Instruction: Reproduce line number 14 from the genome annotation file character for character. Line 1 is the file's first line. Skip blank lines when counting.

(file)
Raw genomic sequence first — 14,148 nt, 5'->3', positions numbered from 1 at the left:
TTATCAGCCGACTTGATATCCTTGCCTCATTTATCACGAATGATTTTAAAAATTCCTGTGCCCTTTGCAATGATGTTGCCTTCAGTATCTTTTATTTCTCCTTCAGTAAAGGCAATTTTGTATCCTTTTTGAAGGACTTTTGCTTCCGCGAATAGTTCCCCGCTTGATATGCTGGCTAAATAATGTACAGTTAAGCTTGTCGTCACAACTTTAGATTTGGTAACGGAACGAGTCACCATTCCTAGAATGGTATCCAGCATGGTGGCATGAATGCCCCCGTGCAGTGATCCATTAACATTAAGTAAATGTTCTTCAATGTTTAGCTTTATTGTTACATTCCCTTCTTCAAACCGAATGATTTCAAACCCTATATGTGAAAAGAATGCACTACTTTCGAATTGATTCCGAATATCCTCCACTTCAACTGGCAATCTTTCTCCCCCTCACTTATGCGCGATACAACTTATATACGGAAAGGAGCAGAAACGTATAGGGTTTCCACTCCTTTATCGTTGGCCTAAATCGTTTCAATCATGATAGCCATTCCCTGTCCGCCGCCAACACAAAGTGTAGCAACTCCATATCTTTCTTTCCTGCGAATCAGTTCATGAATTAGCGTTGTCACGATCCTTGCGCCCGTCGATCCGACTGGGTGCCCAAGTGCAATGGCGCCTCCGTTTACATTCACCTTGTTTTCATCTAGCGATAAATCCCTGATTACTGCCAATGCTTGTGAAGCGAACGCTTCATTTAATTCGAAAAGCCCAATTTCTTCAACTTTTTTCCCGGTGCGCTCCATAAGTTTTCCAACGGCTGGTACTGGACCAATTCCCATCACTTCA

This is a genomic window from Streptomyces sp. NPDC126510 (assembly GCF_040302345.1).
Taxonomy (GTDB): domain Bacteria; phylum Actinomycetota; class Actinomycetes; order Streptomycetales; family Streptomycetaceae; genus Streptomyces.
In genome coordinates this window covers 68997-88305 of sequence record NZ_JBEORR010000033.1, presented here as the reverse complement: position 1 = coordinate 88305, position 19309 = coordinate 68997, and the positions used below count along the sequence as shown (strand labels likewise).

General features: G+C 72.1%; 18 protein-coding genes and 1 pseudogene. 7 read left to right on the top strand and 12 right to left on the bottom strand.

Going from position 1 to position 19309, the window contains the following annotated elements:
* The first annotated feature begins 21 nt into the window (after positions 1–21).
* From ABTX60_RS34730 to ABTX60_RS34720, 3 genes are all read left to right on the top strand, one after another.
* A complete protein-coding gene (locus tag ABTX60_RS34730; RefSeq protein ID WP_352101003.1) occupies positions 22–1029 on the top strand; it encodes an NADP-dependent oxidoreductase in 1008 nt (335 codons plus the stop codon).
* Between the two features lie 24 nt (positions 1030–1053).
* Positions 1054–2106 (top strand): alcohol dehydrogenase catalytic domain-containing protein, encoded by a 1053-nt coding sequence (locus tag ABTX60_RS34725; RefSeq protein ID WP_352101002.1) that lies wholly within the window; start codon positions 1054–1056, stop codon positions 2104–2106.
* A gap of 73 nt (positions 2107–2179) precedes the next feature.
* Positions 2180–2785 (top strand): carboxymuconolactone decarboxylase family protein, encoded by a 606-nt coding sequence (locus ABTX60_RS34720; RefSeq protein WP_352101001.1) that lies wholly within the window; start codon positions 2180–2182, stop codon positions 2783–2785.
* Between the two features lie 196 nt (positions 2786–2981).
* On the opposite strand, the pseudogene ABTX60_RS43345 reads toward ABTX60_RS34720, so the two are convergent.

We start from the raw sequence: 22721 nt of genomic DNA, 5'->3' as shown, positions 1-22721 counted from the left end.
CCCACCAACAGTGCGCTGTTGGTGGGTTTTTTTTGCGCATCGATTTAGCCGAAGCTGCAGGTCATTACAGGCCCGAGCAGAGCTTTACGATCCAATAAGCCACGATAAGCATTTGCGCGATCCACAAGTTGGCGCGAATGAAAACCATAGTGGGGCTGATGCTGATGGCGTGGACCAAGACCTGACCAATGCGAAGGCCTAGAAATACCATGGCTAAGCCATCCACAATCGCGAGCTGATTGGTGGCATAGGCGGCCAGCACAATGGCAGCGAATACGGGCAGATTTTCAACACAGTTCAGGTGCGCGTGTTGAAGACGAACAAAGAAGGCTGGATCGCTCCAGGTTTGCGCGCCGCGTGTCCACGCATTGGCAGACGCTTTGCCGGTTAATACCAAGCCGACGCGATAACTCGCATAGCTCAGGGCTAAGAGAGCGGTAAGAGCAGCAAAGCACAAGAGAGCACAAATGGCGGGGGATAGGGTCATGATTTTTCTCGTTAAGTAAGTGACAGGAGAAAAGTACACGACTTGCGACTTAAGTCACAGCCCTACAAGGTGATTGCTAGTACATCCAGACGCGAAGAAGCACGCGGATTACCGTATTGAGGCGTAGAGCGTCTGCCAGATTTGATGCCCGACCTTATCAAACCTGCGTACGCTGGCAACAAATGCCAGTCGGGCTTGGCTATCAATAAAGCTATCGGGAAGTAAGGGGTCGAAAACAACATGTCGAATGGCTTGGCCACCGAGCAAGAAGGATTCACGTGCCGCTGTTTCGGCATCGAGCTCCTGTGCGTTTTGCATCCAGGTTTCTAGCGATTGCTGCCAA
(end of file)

* Positions 2180–2785 (top strand): carboxymuconolactone decarboxylase family protein, encoded by a 606-nt coding sequence (locus ABTX60_RS34720; RefSeq protein WP_352101001.1) that lies wholly within the window; start codon positions 2180–2182, stop codon positions 2783–2785.